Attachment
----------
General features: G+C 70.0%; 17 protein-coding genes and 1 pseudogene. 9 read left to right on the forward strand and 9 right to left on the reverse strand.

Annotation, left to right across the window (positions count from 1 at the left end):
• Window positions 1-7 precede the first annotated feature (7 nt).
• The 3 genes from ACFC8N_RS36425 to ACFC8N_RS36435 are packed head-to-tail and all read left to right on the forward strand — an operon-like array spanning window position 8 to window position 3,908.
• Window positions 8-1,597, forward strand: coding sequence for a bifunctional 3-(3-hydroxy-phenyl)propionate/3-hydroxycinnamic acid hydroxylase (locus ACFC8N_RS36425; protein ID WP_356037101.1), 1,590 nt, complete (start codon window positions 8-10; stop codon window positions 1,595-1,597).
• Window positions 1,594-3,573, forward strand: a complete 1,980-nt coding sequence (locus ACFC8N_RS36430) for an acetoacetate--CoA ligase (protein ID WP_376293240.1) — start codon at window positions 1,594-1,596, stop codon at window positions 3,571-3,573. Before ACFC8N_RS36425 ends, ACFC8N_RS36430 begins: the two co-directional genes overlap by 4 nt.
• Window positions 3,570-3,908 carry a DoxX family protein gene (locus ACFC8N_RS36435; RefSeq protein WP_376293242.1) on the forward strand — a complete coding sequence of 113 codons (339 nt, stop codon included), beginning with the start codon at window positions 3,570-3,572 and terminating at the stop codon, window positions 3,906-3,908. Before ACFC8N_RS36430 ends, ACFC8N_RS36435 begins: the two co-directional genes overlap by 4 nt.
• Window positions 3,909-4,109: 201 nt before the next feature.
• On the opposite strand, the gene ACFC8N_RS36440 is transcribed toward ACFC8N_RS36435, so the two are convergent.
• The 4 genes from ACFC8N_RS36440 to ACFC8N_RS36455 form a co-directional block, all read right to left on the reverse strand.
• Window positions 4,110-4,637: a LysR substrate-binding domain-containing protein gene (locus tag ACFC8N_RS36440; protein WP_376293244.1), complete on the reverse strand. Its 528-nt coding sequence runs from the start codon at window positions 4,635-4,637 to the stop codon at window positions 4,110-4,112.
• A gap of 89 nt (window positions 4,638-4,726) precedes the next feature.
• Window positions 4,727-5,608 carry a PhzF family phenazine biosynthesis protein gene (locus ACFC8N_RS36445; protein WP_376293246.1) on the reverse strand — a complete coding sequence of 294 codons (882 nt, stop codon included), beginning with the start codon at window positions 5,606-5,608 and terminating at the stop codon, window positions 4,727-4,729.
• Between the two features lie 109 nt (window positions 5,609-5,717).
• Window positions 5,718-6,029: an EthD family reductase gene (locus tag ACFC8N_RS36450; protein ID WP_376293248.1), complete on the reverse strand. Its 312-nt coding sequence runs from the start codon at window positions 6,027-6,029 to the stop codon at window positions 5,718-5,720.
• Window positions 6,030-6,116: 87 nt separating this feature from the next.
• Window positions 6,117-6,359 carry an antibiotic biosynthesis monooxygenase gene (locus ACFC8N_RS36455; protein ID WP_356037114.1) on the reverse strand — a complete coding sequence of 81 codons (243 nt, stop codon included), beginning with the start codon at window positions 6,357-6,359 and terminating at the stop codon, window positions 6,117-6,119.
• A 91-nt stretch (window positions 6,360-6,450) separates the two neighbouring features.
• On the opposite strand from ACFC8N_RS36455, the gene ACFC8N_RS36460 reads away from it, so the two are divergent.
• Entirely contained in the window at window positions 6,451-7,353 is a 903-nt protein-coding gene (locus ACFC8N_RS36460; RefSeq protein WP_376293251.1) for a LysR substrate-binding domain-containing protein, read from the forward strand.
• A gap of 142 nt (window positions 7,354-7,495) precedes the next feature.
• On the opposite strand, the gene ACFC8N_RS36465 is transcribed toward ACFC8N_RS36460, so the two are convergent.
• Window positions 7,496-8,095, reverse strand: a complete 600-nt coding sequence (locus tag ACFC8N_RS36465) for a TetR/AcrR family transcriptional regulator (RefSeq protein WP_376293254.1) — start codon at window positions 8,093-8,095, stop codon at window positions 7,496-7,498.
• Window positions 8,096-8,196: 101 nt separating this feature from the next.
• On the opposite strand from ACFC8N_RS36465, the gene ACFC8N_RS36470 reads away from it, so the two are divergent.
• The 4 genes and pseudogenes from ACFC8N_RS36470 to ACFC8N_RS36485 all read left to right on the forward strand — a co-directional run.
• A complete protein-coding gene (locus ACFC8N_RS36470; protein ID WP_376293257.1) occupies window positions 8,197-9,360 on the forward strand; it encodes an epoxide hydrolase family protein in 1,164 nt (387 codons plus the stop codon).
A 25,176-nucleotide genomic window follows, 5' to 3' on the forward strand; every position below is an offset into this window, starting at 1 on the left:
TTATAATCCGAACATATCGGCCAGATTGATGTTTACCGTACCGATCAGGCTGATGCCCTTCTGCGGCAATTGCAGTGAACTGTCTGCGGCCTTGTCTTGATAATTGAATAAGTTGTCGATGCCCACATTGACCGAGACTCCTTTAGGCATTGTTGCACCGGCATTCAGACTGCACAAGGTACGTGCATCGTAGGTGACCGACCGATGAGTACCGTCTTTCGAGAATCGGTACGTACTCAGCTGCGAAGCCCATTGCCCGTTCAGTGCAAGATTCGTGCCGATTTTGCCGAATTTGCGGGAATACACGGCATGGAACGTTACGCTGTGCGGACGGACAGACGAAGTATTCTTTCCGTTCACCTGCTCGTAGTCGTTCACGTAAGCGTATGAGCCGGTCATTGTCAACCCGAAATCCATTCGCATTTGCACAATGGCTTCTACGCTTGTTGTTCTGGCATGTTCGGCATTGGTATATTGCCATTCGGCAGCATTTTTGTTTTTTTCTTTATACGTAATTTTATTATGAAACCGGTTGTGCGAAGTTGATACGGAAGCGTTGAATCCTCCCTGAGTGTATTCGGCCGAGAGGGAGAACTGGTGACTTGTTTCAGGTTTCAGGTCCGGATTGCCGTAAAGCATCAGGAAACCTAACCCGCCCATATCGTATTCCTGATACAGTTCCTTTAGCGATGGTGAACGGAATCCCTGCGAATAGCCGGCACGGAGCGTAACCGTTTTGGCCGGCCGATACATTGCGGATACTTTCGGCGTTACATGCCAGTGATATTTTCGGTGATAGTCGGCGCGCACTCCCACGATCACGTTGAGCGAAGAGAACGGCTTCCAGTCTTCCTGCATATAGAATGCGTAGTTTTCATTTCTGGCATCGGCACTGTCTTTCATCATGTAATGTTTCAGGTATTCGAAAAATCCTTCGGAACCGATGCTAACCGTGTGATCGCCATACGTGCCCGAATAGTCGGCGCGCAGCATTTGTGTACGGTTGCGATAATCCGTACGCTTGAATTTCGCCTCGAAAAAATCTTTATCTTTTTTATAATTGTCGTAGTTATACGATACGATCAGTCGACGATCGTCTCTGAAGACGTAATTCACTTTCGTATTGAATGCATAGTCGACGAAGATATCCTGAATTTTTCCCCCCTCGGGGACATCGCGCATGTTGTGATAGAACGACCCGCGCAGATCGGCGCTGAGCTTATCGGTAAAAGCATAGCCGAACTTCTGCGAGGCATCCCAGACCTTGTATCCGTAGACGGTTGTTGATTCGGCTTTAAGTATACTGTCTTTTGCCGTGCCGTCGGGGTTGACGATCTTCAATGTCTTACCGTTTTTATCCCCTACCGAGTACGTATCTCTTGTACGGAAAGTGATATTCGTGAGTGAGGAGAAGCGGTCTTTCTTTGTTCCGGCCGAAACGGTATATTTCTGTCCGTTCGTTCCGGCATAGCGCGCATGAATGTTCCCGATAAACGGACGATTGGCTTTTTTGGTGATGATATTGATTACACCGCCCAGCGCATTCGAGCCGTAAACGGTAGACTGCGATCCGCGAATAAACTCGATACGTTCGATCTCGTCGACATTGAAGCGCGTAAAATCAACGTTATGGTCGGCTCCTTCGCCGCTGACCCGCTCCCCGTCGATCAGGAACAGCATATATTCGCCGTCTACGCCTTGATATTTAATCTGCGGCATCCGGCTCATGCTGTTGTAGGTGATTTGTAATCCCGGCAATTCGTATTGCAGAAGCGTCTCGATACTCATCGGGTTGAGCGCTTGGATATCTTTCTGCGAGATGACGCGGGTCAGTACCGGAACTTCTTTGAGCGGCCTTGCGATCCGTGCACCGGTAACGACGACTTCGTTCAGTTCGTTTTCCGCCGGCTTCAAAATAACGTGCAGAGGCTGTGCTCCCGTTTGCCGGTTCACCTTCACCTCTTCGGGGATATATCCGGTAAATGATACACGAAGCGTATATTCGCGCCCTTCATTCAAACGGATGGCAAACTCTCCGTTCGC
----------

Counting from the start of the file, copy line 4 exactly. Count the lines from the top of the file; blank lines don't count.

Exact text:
• The 3 genes from ACFC8N_RS36425 to ACFC8N_RS36435 are packed head-to-tail and all read left to right on the forward strand — an operon-like array spanning window position 8 to window position 3,908.